The dates are a bit more strict than with EWS as you have to specify the time zone and the format must be specific.

The creation of simple extended property is really not easy, indeed, it seems that creating such a property requires a very specific syntax for its ID and the SDK does nothing to help you with that. From what I could gather, you can create property of different type but in my case, I only needed string ones so I didn’t bother making the code more generic. The GUID in the property ID actually identifies the “public strings” property set. Finally, you have to put “Name” followed by the name of the property to create. So if you want to create a property called “MyProperty” in the “public strings” property set, the ID of this property should be “String {00020329–0000–0000-c000–000000000046} Name MyProperty”. Not very obvious if you ask me…

Get an event by ID

The code to get an event by ID was the following with EWS:

Once again, the transition was pretty easy except when it came to extended properties:

So basically, I start by crafting a request to get the event based on its ID. However, this request cannot be executed directly as the “Expand” method must be called to load more properties than the standard ones. Here, we want to expand the property “singleValueExtendedProperties” but you cannot just say “OK, I want to fetch all of them”, you have to pass a filter to it and that one must be URL encoded… Basically, the syntax to load two properties (“FirstProperty” and “SecondProperty”) is the following:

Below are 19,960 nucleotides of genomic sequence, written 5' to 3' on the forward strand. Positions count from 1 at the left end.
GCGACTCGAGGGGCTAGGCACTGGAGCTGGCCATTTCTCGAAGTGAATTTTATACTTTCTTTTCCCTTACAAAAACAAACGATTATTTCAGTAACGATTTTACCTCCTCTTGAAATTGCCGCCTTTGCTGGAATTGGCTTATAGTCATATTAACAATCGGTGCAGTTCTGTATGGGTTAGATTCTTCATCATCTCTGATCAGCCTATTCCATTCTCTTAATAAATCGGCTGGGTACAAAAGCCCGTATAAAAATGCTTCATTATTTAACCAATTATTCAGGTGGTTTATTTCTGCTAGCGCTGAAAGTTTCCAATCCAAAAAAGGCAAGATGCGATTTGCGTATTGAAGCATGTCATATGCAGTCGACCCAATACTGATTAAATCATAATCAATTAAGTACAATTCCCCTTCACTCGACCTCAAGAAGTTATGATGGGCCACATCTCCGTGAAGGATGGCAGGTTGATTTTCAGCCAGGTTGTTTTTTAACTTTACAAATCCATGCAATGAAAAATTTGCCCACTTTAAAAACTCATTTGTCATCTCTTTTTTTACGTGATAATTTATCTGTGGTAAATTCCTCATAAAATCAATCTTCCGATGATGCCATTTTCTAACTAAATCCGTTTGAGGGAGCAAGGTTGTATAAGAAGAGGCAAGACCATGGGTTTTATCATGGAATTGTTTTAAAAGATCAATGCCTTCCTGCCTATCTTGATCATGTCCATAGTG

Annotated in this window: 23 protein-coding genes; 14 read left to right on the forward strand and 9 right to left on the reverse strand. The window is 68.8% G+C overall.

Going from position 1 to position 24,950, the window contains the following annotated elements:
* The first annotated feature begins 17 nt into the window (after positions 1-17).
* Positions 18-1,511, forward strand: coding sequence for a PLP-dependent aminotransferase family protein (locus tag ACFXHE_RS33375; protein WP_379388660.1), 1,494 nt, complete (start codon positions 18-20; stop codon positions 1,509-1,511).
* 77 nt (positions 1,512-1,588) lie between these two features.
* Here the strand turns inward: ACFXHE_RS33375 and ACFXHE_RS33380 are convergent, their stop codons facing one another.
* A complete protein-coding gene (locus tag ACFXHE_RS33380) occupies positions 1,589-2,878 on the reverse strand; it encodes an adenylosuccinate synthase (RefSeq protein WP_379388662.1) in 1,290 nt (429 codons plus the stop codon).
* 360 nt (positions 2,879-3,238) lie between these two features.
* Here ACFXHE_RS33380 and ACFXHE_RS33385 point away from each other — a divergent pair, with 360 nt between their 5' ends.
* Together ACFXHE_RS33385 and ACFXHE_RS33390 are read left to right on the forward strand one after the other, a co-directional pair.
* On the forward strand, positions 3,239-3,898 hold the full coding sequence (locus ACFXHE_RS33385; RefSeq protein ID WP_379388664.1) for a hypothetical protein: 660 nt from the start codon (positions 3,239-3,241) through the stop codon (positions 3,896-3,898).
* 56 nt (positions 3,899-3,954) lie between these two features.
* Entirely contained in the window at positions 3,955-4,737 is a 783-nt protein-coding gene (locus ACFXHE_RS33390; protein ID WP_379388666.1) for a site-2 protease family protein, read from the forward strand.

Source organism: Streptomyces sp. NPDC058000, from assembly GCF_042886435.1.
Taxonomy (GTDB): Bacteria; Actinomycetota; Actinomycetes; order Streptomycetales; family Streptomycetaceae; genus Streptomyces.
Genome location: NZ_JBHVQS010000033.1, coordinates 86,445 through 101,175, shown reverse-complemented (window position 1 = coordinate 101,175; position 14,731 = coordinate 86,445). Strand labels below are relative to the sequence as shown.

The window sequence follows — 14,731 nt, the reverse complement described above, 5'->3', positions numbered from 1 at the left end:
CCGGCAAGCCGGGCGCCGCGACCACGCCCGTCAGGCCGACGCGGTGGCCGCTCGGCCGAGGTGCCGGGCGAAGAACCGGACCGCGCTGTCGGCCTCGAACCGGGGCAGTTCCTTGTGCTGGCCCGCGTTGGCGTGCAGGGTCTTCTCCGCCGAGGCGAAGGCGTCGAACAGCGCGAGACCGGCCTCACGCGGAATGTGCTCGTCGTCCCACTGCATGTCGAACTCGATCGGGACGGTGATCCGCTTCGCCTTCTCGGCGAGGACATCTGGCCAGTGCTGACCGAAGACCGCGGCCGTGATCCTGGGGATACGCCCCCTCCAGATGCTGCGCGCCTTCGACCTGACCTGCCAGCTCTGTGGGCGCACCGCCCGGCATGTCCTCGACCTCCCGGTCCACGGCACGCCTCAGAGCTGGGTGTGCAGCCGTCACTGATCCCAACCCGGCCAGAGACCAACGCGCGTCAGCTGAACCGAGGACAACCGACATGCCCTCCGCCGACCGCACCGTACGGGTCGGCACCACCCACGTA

singleValueExtendedProperties($filter=id eq ‘String {{00020329–0000–0000-c000–000000000046}} Name FirstProperty or id eq ‘String {{00020329–0000–0000-c000–000000000046}} Name SecondProperty’’)

So here, I simple loop through all the properties to load, create the filter and encode it before passing it to the “Expand” method. Once this is done, the “GetAsync” method can be called to retrieve the event. Once again… Not really straightforward.

Get events between two dates

Fetching all events between two dates using EWS can be done like this:

It gets a bit easier with Graph:

Note that here, I hardcoded the page size (100) and I directly returns the current page because I know that I’ll never have more than 2 or 3 events in the range I use but it would be wise to improve this method to take pages into account.

Delete an event

Deleting an event with EWS is really easy, you just have to get it and then delete it:

Doing so with Graph is even more easier as you don’t even have to fetch it:

However, it’s worth nothing that nothing exists to delete multiple events in one go. Indeed, with EWS, the method “DeleteItems” was available on the connection object, but nothing like this exists with Microsoft Graph. I know that a “batch” endpoint exists but nothing is planned in the SDK to use it so for now, the only option is to loop over your ID list and delete them events one by one.